The largest typhoon in recorded history of Japan's Shizuoka Prefecture caused widespread flooding, power outages and destruction on Saturday, as local authorities warned over 7 million people to evacuate, according to Bloomberg (with other sources quoting figures ranging from 1-4 million).
The sky turned brilliant purple right before Hagibis hit.
According to the Japan Times, Typhoon Hagibis was downgraded to "strong" just prior to landfall, however "as of 8 p.m., it was still packing sustained winds of 144 kph and gusts of 198 kph. The storm is forecast to travel over Kanto region and then north into Tohoku region before moving into the Pacific."
"A typhoon of an unprecedented scale is about to hit Kanto. I’d like you to take actions to protect your own life," said Tokyo Gov. Kuriko Koike in an emergency news conference.
江戸川区— 山本たかひら コールセンター NHKから国民を守る党 (@NHK29) October 12, 2019
Dozens of rivers in the Tokyo region saw waters rise to dangerous levels on Saturday, while upstream dams are set to release water due to the heavy rains according to NHK. One of the largest rivers in the region, the Tama, has already begun to overflow into the residential district of Setagaya, per the land ministry.
Pray for Japan, for their safety... 🙏— Rizki Ahmad Pedrosa (@PedrosaRizki) October 12, 2019
Typhoon Hagibis is currently one of the strongest typhoons recorded to date.
Stay safe, Japan friends.#TyphoonHagibis #prayforjapan#TyphoonHagibis pic.twitter.com/Qy2QJLK3fl
The popular sightseeing areas of Hakone and Kamakura in Kanagawa Prefecture are hit by powerful winds and strong waves as the typhoon approaches. #Hagibis #Typhoon— NHK WORLD News (@NHKWORLD_News) October 12, 2019
Click here for more updates:https://t.co/xZHPRNCtQB pic.twitter.com/jpV0vHozh4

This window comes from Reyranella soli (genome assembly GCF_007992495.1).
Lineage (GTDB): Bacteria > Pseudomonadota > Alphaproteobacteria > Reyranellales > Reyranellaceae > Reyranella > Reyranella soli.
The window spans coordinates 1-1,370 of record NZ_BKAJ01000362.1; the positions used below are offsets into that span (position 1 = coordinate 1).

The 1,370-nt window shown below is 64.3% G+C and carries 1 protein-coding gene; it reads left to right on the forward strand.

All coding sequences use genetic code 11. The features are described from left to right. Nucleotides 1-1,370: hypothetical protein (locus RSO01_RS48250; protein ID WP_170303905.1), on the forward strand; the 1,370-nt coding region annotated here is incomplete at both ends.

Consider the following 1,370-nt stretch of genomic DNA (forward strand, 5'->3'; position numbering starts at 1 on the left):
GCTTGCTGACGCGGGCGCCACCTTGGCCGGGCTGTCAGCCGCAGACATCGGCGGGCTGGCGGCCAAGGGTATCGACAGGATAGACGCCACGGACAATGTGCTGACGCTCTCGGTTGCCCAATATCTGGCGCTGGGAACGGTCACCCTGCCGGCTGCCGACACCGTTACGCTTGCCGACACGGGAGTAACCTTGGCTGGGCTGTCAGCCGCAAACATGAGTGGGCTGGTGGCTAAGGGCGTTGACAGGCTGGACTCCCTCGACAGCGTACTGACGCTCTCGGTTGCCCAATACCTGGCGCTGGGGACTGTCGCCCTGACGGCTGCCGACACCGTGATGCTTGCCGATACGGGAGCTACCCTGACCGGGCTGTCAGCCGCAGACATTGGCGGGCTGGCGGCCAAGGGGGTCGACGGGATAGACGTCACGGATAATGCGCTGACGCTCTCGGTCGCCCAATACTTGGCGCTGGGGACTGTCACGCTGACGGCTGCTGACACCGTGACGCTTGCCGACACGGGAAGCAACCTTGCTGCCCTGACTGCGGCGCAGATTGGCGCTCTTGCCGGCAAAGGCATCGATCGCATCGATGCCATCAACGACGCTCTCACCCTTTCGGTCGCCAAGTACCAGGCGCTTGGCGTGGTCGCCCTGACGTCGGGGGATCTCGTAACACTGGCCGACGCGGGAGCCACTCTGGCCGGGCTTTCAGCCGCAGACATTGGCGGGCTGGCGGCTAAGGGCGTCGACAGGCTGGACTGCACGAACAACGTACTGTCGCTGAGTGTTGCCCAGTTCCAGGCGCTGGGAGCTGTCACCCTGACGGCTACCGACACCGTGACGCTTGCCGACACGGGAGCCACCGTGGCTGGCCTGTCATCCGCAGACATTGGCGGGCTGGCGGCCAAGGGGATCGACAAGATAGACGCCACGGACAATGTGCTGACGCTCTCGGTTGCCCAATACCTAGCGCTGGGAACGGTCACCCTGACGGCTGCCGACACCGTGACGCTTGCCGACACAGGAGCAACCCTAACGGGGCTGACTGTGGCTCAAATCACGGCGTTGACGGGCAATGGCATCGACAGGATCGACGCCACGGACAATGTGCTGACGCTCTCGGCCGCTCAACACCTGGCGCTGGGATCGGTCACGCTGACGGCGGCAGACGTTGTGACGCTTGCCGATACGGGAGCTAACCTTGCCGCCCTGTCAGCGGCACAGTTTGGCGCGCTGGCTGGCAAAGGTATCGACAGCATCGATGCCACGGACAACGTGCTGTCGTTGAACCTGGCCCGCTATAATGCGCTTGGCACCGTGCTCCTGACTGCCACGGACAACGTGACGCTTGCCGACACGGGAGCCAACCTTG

"If we leave this situation unattended, the dam would collapse and more than 60 million tons of water would be unleashed at once," said Kanagawa Gov. Yuji Kuroiwa while announcing that the Shiroyama Dam in Sagamihara was scheduled to release water at 10 p.m.
More than 100 rivers were at risk of overflowing, including the Arakawa River in Tokyo’s Edogawa Ward, the Karasawa River in Saitama Prefecture and Koito River in Chiba Prefecture.
The Tama River running between Tokyo and Kanagawa Prefecture began to overflow into the Tamagawa area of Tokyo’s Setagaya Ward at around 10:30 p.m. The area is better known as Futako-Tamagawa.
The Chikuma River flooded in the city of Ueda and the city of Nagano, both in Nagano Prefecture, as did the Minami-Asakawa River in Hachioji and the Nariki River in Ome, both in Tokyo. -Japan Times
Emergency warnings are in effect for: Kanagawa, Saitama, Gunma, Ibaraki, Tochigi, Nagano, Niigata, Fukushima and Miyagi prefectures.
Flooding in the Tokyo suburb of Hachioji has overwhelmed the drainage system, causing it to gush out onto the street.#Hagibis #Typhoon— NHK WORLD News (@NHKWORLD_News) October 12, 2019
Click here for more updates:https://t.co/xZHPRNU5fb … pic.twitter.com/mHRtKg56TZ
Tokyo's Metropolitan government and Nagano Prefectural government have both asked Japan's Self-Defense Forces for assistance.
Hagibis is expected to bring violent winds to some areas. A maximum wind speed of 144 kilometers for the Kanto area, and 126 kilometers for the Tohoku region.#Hagibis #Typhoonhttps://t.co/bZpiKm8wIN pic.twitter.com/4VEOzzA9a8— NHK WORLD News (@NHKWORLD_News) October 12, 2019
Meanwhile, a 5.7 earthquake also struck Japan on Saturday.